How the French Celebrate Bastille Day?

July 9, 2018

Right when you thought the fireworks and festivities were just about over, Bastille Day is right around the corner! And we’re in luck this year, because what better day for Bastille Day to fall on other than on a Saturday? Indeed, this calls for a weekend of delicious French cuisine, fine wine, and fun music!

Did You Know?

In fact, one of the important things about the French national holiday is that it was not originally called “Bastille Day”–that term was coined by the English-speaking world! Over in France, it is referred to as “le 14 juillet” or “la fête nationale.”

“Bastille Day” roots date back to 1789 at the Storming of the Bastille, a prison where King Louis XVI confined his enemies. The holiday celebrates the bravery of a mob of Frenchmen who rebelled against the rule of their king and stormed the Bastille in order to acquire arms and free prisoners.

Ultimately, the Storming of the Bastille was a turning point for the French Revolution because it led to the end of the monarchy.

How is Bastille Day celebrated?

In France, Bastille Day is celebrated in a variety of methods, typically depending on the region, city or town. Whether you find yourself on a beach in Marseille or at a theatre in Lyon, what each part of France has in common on this national date is that they bring the entire country to life; even many of lesser known parts of France have entertaining ways of celebrating the holiday through concerts, street festivals filled with vendors, music and dancing, and of course, fireworks. But one of the most renowned public celebrations of Bastille Day is the grand military parade in Paris, a precious tradition since 1880.

On the morning of the 14th of July, troops march down the Champs-Élysées avenue, beginning at the Arc de Triomphe and ending at Place de la Concorde. But that’s just the festivities getting started! In the night time, there is a free concert on the Champ de Mars, followed by a breathtaking fireworks bonanza at la Tour Eiffel.

Opening on the night of the 13th, Bastille Day also has a tradition of fire stations opening their doors to the public for a fundraising dance that normally lasts until the crack of dawn. This is a tradition called the Fireman’s Ball (Bals des pompiers). In Paris alone, over 40 fire stations prepare for a night of music, drinks, and even gymnastic performances.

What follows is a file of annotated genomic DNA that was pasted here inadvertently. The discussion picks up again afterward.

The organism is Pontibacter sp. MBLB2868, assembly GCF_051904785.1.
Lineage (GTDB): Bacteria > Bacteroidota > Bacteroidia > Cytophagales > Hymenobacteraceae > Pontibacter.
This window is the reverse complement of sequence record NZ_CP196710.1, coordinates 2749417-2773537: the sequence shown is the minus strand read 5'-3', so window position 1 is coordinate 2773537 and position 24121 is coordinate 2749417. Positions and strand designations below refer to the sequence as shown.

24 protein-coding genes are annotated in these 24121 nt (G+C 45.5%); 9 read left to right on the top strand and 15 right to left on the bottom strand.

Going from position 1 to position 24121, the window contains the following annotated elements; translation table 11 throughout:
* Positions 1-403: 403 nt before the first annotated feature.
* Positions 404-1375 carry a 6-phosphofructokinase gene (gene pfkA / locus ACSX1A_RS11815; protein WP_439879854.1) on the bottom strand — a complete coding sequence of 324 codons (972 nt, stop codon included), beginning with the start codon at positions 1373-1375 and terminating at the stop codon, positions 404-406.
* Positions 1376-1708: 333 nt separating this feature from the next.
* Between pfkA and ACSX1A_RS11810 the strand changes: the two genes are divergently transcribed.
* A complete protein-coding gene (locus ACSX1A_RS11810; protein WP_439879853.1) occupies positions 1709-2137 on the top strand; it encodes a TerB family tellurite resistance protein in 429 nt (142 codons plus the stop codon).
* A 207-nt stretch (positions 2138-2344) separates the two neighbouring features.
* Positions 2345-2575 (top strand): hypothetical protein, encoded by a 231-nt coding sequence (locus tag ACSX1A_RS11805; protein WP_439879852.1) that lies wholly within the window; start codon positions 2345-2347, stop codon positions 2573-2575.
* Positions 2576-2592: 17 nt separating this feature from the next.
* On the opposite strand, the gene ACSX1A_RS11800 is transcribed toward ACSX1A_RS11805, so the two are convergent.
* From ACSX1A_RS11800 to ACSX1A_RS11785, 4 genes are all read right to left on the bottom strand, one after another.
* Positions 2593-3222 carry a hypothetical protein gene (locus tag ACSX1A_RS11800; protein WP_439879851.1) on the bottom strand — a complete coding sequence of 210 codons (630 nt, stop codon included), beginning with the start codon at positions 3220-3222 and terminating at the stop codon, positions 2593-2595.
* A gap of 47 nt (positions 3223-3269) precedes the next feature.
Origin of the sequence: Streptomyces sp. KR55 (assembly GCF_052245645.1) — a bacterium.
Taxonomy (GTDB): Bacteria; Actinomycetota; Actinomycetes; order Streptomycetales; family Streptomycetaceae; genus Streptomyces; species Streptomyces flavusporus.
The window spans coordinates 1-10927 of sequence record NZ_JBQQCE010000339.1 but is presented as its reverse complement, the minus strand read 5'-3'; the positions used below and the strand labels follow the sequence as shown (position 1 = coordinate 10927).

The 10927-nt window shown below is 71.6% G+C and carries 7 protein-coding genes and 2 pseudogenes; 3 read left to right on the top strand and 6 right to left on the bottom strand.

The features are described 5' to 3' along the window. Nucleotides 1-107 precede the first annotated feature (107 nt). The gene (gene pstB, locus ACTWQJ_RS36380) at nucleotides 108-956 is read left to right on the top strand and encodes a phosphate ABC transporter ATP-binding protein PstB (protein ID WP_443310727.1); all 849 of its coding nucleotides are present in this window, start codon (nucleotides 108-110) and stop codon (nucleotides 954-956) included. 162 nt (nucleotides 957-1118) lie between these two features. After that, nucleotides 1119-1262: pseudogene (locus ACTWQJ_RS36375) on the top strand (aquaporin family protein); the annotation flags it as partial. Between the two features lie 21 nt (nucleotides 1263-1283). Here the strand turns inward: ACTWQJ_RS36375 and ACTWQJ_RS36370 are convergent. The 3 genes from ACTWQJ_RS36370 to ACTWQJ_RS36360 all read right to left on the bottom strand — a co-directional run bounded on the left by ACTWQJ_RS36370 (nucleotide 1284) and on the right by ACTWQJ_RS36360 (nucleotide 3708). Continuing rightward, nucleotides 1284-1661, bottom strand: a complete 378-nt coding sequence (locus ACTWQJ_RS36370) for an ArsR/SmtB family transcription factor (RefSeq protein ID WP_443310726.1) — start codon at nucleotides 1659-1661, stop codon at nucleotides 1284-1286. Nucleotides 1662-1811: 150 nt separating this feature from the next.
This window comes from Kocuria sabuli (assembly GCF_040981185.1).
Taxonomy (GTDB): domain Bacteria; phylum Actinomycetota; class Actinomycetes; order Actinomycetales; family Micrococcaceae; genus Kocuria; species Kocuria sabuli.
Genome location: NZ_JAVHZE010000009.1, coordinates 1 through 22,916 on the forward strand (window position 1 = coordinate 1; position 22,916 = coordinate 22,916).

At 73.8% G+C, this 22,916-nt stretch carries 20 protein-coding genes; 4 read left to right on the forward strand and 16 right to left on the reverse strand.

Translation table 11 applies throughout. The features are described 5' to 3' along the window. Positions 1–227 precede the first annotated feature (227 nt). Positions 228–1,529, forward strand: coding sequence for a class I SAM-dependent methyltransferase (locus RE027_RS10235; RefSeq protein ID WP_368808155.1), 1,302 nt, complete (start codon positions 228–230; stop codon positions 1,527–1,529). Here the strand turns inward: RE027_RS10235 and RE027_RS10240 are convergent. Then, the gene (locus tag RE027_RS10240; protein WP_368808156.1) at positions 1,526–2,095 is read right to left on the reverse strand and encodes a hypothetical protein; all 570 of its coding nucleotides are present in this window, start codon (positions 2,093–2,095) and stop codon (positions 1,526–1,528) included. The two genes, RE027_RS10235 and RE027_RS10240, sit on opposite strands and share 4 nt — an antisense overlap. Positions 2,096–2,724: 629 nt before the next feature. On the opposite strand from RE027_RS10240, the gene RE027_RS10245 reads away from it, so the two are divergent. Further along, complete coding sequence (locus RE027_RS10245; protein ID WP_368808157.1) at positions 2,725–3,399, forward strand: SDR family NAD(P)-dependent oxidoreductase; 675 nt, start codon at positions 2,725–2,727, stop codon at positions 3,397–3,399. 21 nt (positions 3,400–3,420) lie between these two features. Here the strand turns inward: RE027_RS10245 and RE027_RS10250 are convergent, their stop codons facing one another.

Go and support your French local firemen with a drink at the bar! All donations and proceeds go directly to funding fire stations all throughout France. The firemen even take turns in manning the bar throughout the evening!

Trying to avoid the hustle and bustle of enormous crowds on the Champs de Mars, but still want a great experience and view of Bastille Day’s activities? Not a problem.

In Paris, there is the Montparnasse Tower, where you can take Europe’s fastest elevator and watch the fireworks with a drink from the cocktail bar.

In the mood for a picnic under the stars? You can also get an awesome panoramic view of the city from the top of the hill of Parc de Belleville in the 20th arrondissement.

You can also enjoy Bastille Day’s pyrotechnic frenzies by boarding on a boat on the Seine. This for sure provides you with a beautiful view and a more calm setting. There are many companies that offer smooth sailing evening cruises along the Seine, like Vedettes de Pont Neuf, Bateaux-Mouches, and Bateaux Parisiens, just to name a few.

No matter what, this French national holiday is sure to be jam-packed with fun, memorable experiences. Whether you love parties and festivals, history and culture, or everything in between; whether you are a local or a tourist; there is surely a plethora of opportunities for everyone to celebrate liberté, égalité, and fraternité: the revolutionary essence that France is eternally proud of.

If you can’t be in France for Bastille Day this year – no worries!

In the Lower Manhattan neighborhood of Little Italy, Coucou French Classes holds an even tinier France. On Saturday, July 14th, 2018, Coucou will hold its annual Bastille Day party, ensuring loads of fun for the francophile communities of New York City!

By Alessandro Romero